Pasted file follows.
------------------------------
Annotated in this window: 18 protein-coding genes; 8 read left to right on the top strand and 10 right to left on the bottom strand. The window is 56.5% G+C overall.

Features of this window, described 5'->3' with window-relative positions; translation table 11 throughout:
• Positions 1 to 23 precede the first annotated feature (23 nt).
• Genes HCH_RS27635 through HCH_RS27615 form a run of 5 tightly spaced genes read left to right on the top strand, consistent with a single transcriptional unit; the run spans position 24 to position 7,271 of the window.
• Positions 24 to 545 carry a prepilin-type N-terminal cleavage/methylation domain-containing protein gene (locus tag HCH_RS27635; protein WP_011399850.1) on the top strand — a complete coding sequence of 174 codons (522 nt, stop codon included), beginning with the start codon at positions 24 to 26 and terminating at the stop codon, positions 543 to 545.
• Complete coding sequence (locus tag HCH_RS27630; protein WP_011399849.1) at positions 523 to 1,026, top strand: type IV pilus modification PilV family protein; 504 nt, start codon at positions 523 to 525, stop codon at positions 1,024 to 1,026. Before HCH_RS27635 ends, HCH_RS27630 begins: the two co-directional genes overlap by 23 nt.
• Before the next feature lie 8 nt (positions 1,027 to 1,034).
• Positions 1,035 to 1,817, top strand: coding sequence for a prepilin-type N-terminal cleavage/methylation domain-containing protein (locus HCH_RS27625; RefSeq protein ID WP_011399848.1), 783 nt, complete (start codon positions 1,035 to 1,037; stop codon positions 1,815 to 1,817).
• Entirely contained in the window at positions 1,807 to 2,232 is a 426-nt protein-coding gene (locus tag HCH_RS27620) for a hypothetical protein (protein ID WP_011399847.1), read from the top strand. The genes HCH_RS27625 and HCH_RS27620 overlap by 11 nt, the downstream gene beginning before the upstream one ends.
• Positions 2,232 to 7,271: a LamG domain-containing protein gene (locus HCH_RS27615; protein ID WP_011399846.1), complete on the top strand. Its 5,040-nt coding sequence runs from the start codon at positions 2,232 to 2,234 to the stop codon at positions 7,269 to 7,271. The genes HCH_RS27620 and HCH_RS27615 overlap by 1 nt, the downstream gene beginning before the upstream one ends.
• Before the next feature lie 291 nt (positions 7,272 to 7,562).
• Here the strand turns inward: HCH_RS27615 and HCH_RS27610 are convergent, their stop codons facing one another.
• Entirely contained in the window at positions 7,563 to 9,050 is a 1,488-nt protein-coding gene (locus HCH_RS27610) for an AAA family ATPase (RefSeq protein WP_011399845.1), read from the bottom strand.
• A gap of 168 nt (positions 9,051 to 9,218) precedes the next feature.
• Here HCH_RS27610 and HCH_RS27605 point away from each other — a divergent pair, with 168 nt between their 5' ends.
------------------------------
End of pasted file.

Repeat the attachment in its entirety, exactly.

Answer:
Annotated in this window: 18 protein-coding genes; 8 read left to right on the top strand and 10 right to left on the bottom strand. The window is 56.5% G+C overall.

Features of this window, described 5'->3' with window-relative positions; translation table 11 throughout:
• Positions 1 to 23 precede the first annotated feature (23 nt).
• Genes HCH_RS27635 through HCH_RS27615 form a run of 5 tightly spaced genes read left to right on the top strand, consistent with a single transcriptional unit; the run spans position 24 to position 7,271 of the window.
• Positions 24 to 545 carry a prepilin-type N-terminal cleavage/methylation domain-containing protein gene (locus tag HCH_RS27635; protein WP_011399850.1) on the top strand — a complete coding sequence of 174 codons (522 nt, stop codon included), beginning with the start codon at positions 24 to 26 and terminating at the stop codon, positions 543 to 545.
• Complete coding sequence (locus tag HCH_RS27630; protein WP_011399849.1) at positions 523 to 1,026, top strand: type IV pilus modification PilV family protein; 504 nt, start codon at positions 523 to 525, stop codon at positions 1,024 to 1,026. Before HCH_RS27635 ends, HCH_RS27630 begins: the two co-directional genes overlap by 23 nt.
• Before the next feature lie 8 nt (positions 1,027 to 1,034).
• Positions 1,035 to 1,817, top strand: coding sequence for a prepilin-type N-terminal cleavage/methylation domain-containing protein (locus HCH_RS27625; RefSeq protein ID WP_011399848.1), 783 nt, complete (start codon positions 1,035 to 1,037; stop codon positions 1,815 to 1,817).
• Entirely contained in the window at positions 1,807 to 2,232 is a 426-nt protein-coding gene (locus tag HCH_RS27620) for a hypothetical protein (protein ID WP_011399847.1), read from the top strand. The genes HCH_RS27625 and HCH_RS27620 overlap by 11 nt, the downstream gene beginning before the upstream one ends.
• Positions 2,232 to 7,271: a LamG domain-containing protein gene (locus HCH_RS27615; protein ID WP_011399846.1), complete on the top strand. Its 5,040-nt coding sequence runs from the start codon at positions 2,232 to 2,234 to the stop codon at positions 7,269 to 7,271. The genes HCH_RS27620 and HCH_RS27615 overlap by 1 nt, the downstream gene beginning before the upstream one ends.
• Before the next feature lie 291 nt (positions 7,272 to 7,562).
• Here the strand turns inward: HCH_RS27615 and HCH_RS27610 are convergent, their stop codons facing one another.
• Entirely contained in the window at positions 7,563 to 9,050 is a 1,488-nt protein-coding gene (locus HCH_RS27610) for an AAA family ATPase (RefSeq protein WP_011399845.1), read from the bottom strand.
• A gap of 168 nt (positions 9,051 to 9,218) precedes the next feature.
• Here HCH_RS27610 and HCH_RS27605 point away from each other — a divergent pair, with 168 nt between their 5' ends.